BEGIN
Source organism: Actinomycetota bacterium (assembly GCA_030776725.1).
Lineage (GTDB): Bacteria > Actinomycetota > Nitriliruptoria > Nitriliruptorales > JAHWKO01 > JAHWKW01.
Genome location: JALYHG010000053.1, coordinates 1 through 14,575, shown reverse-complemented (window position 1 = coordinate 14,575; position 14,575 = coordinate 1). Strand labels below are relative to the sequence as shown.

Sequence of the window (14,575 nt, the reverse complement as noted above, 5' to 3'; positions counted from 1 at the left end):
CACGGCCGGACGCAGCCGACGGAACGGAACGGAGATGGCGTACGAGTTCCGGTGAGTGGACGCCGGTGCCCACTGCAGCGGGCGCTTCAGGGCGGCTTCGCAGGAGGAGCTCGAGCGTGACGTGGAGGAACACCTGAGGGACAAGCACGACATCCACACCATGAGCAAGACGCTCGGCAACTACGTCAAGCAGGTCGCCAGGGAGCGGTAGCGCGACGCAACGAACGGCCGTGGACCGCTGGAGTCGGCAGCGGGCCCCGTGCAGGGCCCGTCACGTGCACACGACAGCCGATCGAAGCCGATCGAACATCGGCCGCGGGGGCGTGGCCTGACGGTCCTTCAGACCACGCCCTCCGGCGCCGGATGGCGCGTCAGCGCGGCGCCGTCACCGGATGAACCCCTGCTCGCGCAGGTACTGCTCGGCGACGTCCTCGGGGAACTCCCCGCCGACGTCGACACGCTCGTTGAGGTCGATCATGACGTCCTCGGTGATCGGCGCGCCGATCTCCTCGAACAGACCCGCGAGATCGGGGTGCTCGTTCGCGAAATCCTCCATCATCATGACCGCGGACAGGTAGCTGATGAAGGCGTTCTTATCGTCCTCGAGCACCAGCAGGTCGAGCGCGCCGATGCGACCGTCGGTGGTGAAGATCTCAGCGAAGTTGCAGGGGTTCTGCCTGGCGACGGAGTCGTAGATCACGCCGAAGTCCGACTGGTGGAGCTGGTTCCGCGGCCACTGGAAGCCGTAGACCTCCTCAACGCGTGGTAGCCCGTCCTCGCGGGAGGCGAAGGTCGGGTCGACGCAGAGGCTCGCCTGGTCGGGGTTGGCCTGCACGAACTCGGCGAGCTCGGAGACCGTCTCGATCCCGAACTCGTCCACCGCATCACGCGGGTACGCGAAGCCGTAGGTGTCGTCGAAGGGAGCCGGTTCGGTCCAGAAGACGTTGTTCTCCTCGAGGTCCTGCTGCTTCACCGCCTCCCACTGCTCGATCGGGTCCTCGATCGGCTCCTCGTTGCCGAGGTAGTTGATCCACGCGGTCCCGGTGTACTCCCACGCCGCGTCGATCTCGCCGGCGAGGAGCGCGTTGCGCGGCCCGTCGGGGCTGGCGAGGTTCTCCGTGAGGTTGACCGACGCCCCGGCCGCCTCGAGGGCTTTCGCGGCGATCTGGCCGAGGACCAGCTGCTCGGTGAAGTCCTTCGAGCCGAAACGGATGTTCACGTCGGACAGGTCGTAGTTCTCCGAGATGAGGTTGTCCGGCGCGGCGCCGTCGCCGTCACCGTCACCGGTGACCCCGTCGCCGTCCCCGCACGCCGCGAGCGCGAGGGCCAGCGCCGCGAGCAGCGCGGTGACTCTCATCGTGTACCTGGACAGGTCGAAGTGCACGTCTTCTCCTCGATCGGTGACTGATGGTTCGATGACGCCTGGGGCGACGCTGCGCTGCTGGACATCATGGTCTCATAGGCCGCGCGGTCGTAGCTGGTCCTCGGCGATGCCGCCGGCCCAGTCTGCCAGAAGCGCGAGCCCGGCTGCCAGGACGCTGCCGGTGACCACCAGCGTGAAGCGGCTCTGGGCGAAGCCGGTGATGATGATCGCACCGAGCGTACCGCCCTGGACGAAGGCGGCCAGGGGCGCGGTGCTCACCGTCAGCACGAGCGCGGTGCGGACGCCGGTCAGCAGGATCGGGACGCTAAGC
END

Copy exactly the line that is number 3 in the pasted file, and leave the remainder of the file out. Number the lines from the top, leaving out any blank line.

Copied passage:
Genome location: JALYHG010000053.1, coordinates 1 through 14,575, shown reverse-complemented (window position 1 = coordinate 14,575; position 14,575 = coordinate 1). Strand labels below are relative to the sequence as shown.